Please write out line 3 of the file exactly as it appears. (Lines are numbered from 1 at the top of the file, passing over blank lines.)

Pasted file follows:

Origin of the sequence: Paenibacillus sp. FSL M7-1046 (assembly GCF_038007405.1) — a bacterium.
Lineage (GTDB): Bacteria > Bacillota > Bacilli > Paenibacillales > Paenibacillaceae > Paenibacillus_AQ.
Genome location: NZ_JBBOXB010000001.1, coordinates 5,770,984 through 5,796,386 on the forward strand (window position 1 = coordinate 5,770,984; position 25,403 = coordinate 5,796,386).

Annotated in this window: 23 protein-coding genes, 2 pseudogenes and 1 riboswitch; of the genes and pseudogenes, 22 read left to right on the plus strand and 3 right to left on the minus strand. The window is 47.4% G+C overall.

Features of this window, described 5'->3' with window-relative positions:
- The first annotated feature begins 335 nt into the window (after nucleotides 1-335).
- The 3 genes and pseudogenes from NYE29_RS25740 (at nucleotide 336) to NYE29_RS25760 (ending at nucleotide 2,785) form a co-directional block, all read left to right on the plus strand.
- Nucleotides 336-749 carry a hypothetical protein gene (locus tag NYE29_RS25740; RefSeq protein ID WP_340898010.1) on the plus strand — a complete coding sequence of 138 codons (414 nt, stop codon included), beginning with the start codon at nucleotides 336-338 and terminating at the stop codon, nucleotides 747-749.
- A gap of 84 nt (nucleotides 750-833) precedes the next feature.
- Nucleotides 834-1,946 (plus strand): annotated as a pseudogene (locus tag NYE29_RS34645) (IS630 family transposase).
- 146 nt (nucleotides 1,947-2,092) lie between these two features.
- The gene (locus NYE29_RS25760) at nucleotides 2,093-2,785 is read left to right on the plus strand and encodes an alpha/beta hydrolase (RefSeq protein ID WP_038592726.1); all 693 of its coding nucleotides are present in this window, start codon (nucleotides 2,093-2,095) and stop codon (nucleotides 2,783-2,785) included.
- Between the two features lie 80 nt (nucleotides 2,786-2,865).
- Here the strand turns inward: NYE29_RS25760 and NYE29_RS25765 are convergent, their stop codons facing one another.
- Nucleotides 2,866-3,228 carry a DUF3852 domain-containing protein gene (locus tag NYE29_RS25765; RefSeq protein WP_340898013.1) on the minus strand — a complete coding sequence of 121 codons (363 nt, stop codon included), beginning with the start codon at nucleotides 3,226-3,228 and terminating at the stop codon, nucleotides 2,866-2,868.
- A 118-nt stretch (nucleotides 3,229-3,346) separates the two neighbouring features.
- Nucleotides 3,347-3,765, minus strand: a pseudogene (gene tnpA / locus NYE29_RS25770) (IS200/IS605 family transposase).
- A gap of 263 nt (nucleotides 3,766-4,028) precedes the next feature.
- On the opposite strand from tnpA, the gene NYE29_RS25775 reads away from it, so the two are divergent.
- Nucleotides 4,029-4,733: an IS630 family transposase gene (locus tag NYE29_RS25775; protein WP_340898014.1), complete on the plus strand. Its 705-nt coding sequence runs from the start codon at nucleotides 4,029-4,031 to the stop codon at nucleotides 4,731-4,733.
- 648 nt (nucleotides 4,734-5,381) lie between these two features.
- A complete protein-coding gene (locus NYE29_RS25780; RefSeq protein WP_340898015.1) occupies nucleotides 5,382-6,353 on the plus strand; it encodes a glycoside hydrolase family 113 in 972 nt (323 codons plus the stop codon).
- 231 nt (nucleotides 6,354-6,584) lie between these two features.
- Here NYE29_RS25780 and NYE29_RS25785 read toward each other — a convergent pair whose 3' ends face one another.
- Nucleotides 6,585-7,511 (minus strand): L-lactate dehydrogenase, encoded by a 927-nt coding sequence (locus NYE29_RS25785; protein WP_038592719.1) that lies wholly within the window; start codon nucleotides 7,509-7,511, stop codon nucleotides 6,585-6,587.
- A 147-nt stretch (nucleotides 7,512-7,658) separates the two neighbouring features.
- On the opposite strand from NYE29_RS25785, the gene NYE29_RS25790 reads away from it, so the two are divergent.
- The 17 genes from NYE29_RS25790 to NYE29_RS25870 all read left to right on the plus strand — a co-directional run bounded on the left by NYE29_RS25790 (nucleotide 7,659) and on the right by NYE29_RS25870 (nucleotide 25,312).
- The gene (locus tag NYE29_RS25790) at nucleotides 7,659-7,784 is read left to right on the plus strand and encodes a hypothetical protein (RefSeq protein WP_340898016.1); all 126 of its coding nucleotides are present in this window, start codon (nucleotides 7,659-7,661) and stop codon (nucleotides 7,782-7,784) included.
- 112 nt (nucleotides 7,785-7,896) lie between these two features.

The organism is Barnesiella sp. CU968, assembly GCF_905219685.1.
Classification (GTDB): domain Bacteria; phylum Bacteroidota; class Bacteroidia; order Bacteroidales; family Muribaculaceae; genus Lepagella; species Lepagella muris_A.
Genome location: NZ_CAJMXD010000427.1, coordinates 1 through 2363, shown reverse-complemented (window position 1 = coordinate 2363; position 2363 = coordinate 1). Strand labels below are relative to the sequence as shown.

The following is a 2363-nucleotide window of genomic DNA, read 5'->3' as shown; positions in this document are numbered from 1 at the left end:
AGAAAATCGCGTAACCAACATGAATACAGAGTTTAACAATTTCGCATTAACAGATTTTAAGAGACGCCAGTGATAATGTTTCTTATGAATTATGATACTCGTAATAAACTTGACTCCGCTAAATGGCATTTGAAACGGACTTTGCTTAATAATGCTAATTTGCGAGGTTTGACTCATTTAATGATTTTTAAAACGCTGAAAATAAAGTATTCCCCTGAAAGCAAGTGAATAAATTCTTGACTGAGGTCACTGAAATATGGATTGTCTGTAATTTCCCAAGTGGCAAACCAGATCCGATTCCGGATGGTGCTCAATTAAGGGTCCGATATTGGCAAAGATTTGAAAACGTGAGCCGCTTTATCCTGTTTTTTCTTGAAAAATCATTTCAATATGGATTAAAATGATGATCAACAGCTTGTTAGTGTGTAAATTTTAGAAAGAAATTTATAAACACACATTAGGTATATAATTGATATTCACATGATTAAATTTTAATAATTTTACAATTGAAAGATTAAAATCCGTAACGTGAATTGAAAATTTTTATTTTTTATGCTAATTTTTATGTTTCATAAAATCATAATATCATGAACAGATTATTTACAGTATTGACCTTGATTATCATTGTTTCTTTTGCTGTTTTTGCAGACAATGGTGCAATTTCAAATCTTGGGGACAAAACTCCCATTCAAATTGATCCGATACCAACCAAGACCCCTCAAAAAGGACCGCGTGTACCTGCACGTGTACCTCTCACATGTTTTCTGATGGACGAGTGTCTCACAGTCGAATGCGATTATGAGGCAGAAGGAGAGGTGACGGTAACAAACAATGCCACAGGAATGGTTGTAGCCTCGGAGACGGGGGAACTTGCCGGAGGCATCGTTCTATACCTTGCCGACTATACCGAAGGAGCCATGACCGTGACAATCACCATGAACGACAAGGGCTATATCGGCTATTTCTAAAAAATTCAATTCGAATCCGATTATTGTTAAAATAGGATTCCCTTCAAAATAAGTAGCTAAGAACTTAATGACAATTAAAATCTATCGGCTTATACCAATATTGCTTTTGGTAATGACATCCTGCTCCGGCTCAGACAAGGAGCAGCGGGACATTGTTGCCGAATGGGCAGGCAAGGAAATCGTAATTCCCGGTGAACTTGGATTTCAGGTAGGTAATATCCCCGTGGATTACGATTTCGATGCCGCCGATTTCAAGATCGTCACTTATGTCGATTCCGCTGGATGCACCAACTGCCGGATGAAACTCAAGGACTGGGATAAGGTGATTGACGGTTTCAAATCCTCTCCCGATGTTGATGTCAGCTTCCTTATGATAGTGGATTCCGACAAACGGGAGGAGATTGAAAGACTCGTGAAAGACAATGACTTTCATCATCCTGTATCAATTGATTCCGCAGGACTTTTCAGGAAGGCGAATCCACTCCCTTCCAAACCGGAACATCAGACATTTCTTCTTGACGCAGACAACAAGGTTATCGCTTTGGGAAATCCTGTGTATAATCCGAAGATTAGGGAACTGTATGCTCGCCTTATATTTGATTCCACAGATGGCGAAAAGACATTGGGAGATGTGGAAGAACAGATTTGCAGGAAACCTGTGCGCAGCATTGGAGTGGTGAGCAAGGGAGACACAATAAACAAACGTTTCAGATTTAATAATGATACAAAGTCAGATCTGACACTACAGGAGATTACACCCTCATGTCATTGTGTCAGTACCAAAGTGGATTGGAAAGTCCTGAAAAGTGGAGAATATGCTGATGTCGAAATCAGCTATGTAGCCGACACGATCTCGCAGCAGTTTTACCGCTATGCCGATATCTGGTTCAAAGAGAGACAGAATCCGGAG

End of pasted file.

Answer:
Genome location: NZ_JBBOXB010000001.1, coordinates 5,770,984 through 5,796,386 on the forward strand (window position 1 = coordinate 5,770,984; position 25,403 = coordinate 5,796,386).